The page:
Reforming the structure of the power industry proved to be the most challenging aspect of the roadmap to reach a competitive electricity market. The industry comprises three distinct power sectors that work together to get electricity to the end-user, which are: power generation, transmission, and distribution. All of these sectors were monopolized by the Saudi Electricity Company, which was a vertically integrated company that suffered from efficiency and systematic challenges. The Saudi restructuring plan envisioned separating competitive and non-competitive activities of the company, by unbundling generation and distribution activities, while maintaining a monopoly of the transmission.
The generation sector’s reforms included energy source diversification initiatives by integrating renewables in the Saudi energy mix, allowing other privately-owned power plants to enter the market, and allowing direct electricity trading by big generators and consumers. Currently, 35% of the Saudi power generation’s capacity is owned by non-Saudi Electricity Company generators.
On the other hand, the transmission sector’s reforms are more complex in nature, as they will determine the dynamics of the future Saudi electricity market. As a part of the reforms, the Saudi Electricity Company established a separate independent company called the National Electricity Transmission Company in 2012. It is currently the system operator and the owner of the Kingdom’s transmission network, which has increased by over 50% since 2000, interconnecting more than 99% of the grid with 83,682 circuit-kilometers of transmission lines (overhead and underground lines) and with 1070 sub-stations in 2018. The National Electricity Transmission Company acts as an independent transmission operator that maintains an open and unbiased access policy to eligible participants’ transmission capacity.
However, Saudi Arabia’s roadmap to a competitive electricity market requires creating an independent system operator, which should generate its own resources and play a critical role in establishing and operating the wholesale competitive spot electricity market, by ensuring the independence of operations and investment decisions of the business, and guaranteeing non-discriminatory access to the network. Furthermore, the Saudi Electricity Company established the Saudi Power Procurement Company in 2017 to be the main and single buyer of electricity from all generators in Saudi. Its prominent role is to buy and sell electricity, fuel, and services, and develop year-ahead generation plans, with an exclusive mandate to manage the import and export of electricity across regional interconnections. This company will serve only a transitional role until the market reaches full liberalization.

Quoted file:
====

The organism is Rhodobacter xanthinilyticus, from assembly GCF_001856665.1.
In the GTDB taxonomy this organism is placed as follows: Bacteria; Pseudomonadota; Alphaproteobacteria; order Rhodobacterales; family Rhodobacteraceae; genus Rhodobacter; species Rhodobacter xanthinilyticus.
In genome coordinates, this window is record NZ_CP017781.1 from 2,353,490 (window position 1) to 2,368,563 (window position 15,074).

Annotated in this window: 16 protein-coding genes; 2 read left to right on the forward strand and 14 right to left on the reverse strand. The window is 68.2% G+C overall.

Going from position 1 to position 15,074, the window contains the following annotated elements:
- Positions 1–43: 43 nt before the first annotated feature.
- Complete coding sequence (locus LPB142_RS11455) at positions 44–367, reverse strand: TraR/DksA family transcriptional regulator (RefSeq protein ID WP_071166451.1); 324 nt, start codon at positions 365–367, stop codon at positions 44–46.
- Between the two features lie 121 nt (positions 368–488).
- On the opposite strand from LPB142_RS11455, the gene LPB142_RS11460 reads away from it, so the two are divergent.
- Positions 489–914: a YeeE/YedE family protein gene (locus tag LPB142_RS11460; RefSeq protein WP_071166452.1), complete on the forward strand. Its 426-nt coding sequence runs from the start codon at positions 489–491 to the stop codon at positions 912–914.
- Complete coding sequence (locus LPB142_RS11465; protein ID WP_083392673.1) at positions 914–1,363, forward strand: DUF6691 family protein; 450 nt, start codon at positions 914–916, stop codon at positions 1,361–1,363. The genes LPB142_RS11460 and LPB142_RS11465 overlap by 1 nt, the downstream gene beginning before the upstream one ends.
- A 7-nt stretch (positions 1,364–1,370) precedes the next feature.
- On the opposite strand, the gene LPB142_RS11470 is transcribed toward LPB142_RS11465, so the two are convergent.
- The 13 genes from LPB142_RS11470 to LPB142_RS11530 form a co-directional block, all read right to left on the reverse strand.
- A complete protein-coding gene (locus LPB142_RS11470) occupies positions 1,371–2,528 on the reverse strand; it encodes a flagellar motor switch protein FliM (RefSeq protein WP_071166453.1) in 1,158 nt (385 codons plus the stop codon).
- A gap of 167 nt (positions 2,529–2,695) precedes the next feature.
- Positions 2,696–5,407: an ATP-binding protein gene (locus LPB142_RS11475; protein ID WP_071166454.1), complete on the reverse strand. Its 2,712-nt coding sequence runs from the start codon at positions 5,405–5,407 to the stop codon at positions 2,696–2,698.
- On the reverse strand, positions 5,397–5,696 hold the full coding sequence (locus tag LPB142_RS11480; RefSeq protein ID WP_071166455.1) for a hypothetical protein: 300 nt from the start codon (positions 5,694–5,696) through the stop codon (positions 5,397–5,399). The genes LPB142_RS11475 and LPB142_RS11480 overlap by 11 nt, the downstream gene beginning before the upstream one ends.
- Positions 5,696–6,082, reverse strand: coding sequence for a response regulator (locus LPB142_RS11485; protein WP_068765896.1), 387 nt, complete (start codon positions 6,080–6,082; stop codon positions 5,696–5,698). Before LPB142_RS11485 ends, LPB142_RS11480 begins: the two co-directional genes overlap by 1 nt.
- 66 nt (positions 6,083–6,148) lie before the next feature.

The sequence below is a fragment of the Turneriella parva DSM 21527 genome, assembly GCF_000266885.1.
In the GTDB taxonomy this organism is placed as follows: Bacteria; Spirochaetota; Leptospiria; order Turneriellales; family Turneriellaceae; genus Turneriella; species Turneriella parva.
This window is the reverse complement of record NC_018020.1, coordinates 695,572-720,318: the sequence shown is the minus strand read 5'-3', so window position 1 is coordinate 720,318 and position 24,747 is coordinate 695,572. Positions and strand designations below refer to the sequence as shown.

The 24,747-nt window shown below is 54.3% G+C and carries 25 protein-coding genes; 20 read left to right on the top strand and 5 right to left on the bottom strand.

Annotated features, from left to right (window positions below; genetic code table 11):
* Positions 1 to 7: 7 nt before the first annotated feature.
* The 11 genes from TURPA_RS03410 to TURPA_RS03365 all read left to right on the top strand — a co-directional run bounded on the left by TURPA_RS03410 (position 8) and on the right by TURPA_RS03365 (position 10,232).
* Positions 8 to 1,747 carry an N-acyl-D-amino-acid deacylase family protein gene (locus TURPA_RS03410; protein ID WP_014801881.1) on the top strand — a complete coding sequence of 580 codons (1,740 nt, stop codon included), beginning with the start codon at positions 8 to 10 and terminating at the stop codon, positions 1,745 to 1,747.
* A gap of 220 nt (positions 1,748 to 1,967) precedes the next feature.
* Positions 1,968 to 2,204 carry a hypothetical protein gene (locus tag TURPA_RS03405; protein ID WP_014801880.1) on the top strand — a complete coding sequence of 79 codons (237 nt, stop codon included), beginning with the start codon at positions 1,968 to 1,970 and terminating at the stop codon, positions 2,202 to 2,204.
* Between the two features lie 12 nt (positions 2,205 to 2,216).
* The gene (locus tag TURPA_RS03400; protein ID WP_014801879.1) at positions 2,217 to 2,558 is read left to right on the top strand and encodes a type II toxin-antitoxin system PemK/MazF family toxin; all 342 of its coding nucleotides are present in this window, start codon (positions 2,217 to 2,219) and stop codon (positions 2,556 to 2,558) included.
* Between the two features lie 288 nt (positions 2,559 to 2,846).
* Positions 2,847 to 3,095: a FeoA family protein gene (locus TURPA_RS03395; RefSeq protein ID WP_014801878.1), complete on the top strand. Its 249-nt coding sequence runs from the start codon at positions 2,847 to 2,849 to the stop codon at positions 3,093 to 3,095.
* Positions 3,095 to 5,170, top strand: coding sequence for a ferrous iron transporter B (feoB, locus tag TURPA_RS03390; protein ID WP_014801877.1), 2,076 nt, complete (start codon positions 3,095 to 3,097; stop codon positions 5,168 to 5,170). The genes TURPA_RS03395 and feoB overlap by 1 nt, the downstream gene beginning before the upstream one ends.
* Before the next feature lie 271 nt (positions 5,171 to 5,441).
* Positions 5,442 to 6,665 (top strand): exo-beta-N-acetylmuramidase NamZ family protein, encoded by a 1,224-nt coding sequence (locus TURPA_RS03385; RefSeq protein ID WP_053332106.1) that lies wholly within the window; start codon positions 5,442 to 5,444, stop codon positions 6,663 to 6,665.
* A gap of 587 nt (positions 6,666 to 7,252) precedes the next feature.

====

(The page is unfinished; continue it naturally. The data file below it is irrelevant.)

The distribution sector’s reforms include allowing multiple retailers of electricity to operate in the competitive parts of the country, while maintaining a monopoly in the less attractive areas. This competition will lead to improved services to the end consumer, lower electricity prices, and more innovative business models. Moreover, the authority developed its “Smart Metering and Smart Grids Strategy,” which aims to allow for the integration of PV distributed generation by consumers into the grid, and significantly reduce the grid’s power waste. This strategy is expected to deploy 10 million smart meters over the next 15 years, with a cost reaching up to 7.5 billion Saudi Riyals. However, the direct benefits from a massive rollout of smart meters were assessed to be 9.16 billion Saudi riyals. The Smart Metering Project is one of the single most significant digital transformation projects in the Kingdom, and nearly one-third of the components used to build smart meters will be sourced locally.
It is worth mentioning that Saudi Arabia is not the first country to go through this reformation process, and it can learn from previous international experiences. Countries with different economic structures and capabilities take different steps and micro-objectives in their way of reforming the electricity sectors. However, they all agree on the overall goals of establishing financially stable industries, making conditions conducive for private sector participation, and improving the industries’ efficiency, competitiveness, and sustainability.